Goliath’s size is symbolic of the devil’s power and his armor reminds us of the devil’s armor spoken of in Luke 11:22. His desire was for the people of God to serve him; this is satan’s desire too
“….if I prevail against him and kill him, then you shall be our servants and serve us.” (Goliath speaking) (1 Samuel 17:9b)
He tries to draw the Israelites to his level, by setting the tone of the fight. Satan does this through temptation – drawing us into realms where he is stronger than we are (in the flesh, at least.)
Another quality that Goliath shares with satan is that he associates himself with “other gods”.
“So the Philistine said to David, "Am I a dog, that you come to me with sticks?" And the Philistine cursed David by his gods.” (1 Samuel 17:43)
King Saul represents the flesh
When confronted by the Philistines, King Saul does what he always does: draws up in battle formation. We will often resort to our habits when we find ourselves in crisis.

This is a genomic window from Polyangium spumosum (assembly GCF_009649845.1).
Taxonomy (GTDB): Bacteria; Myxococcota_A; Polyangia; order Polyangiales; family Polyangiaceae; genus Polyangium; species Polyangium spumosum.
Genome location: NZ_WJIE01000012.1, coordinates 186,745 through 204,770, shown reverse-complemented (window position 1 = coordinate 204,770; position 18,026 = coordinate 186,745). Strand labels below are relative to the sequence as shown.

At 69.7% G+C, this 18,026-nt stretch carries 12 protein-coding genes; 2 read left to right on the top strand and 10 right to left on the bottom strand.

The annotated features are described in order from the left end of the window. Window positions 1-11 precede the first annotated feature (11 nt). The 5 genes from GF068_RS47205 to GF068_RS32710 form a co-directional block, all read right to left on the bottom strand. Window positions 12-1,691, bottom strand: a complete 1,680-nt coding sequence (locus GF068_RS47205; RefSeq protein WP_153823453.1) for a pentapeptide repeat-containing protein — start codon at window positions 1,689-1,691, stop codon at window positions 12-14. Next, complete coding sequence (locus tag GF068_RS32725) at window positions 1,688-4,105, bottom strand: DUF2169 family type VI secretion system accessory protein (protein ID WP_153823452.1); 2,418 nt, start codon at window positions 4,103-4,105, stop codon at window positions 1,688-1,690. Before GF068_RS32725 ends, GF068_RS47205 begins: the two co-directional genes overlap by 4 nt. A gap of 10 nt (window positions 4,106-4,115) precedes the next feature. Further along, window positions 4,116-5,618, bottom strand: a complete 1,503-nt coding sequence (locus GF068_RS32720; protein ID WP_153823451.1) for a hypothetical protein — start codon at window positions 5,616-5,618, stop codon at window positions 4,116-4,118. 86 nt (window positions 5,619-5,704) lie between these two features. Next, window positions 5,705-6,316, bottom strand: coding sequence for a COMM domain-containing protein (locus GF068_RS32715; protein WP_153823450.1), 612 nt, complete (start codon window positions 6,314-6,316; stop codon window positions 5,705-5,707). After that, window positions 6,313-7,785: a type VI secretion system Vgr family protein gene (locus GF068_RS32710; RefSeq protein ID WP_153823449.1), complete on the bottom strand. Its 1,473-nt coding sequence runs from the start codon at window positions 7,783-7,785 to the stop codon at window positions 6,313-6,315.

“And Saul and the men of Israel were gathered together, and they encamped in the Valley of Elah, and drew up in battle array against the Philistines.” (1 Samuel 17:2)
Challenged by earthly forces that seem impossible to beat, this warrior king is dismayed and afraid. Sometimes even the most bold among us will find ourselves overrun by a crisis.
“When Saul and all Israel heard these words of the Philistine, they were dismayed and greatly afraid.” (1 Samuel 17:11)
While there is nothing wrong with being afraid, that word “dismayed” means “to totally break down and lay down.” Saul was controlled by his fear of Goliath. Satan seeks to control our souls like that.
When David was resolved to fight Goliath, Saul put his confidence in man-made armor and required David to try on Saul’s armor and carry his sword. This pulled David down to Goliath’s level in that his confidence would be in earthly things.
Using Saul’s armor and sword would have also doomed David and Israel to defeat because they were heavy and bulky. This would have impeded David’s God-given abilities and that would have delighted the enemy.
David – a man after God’s own heart (1 Sam 13:14)